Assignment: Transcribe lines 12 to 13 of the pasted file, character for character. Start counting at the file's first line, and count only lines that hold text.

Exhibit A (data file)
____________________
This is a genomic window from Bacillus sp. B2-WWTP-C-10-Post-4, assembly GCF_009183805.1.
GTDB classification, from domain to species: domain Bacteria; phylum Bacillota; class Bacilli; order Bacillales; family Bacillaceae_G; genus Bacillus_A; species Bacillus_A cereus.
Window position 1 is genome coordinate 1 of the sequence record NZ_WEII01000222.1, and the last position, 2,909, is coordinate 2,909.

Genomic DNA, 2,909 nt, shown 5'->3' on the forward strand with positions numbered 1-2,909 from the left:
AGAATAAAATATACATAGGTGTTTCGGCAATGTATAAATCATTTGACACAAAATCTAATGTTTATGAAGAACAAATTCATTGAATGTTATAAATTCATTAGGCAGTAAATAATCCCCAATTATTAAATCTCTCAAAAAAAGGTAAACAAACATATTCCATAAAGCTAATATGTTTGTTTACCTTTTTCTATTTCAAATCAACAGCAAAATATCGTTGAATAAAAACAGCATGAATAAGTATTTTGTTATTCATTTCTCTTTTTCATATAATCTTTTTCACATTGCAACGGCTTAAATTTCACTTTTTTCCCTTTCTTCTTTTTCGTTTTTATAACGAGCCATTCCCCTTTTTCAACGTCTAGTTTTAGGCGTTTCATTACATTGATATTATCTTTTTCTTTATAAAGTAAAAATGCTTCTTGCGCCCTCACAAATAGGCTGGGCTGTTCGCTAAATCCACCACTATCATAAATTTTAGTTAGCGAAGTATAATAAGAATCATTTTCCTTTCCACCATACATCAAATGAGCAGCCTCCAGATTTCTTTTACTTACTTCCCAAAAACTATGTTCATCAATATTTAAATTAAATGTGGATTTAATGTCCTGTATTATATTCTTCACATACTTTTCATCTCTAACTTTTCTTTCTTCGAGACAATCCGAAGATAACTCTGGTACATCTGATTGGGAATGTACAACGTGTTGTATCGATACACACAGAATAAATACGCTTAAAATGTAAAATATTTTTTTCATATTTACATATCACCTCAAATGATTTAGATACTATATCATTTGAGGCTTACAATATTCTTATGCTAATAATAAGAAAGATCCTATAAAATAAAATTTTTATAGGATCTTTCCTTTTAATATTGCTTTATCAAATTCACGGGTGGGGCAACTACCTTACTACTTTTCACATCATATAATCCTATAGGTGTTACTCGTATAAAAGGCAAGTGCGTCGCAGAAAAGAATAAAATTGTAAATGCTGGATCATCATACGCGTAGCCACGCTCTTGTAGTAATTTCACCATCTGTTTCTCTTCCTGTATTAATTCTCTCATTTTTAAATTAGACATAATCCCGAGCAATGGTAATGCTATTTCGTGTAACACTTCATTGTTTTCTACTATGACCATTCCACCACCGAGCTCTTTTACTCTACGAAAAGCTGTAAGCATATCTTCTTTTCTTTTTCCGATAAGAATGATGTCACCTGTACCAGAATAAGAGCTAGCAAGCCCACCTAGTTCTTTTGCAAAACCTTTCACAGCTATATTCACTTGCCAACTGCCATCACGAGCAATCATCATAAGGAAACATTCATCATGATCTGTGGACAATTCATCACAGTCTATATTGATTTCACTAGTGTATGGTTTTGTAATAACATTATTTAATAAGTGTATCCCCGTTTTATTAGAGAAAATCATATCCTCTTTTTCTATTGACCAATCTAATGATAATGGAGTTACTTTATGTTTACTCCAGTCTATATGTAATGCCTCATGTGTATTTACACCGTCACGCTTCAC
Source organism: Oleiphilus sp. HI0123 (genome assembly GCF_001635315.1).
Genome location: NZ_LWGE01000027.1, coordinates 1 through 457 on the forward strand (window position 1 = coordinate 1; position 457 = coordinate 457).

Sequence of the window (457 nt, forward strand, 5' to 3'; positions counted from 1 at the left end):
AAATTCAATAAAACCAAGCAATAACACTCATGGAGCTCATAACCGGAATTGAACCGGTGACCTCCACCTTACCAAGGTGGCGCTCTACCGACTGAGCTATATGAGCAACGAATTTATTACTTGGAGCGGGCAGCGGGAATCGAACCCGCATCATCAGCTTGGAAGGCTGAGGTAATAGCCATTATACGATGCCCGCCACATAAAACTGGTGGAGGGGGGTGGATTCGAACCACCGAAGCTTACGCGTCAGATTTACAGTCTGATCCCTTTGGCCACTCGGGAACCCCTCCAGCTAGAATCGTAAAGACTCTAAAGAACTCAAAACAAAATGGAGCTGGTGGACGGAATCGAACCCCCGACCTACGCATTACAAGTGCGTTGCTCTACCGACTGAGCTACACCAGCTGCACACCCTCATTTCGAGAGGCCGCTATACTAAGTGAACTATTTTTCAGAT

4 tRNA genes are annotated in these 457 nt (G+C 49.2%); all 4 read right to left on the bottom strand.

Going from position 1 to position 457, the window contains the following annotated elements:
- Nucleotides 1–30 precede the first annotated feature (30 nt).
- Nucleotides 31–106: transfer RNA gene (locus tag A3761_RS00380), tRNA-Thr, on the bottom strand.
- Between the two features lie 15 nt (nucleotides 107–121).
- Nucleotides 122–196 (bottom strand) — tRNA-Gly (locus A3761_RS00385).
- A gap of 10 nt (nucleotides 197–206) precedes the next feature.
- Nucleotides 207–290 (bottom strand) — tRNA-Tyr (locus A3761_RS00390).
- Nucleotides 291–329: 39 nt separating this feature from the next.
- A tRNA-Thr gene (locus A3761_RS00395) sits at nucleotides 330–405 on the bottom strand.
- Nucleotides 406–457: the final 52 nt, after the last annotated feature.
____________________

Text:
- Nucleotides 1–30 precede the first annotated feature (30 nt).
- Nucleotides 31–106: transfer RNA gene (locus tag A3761_RS00380), tRNA-Thr, on the bottom strand.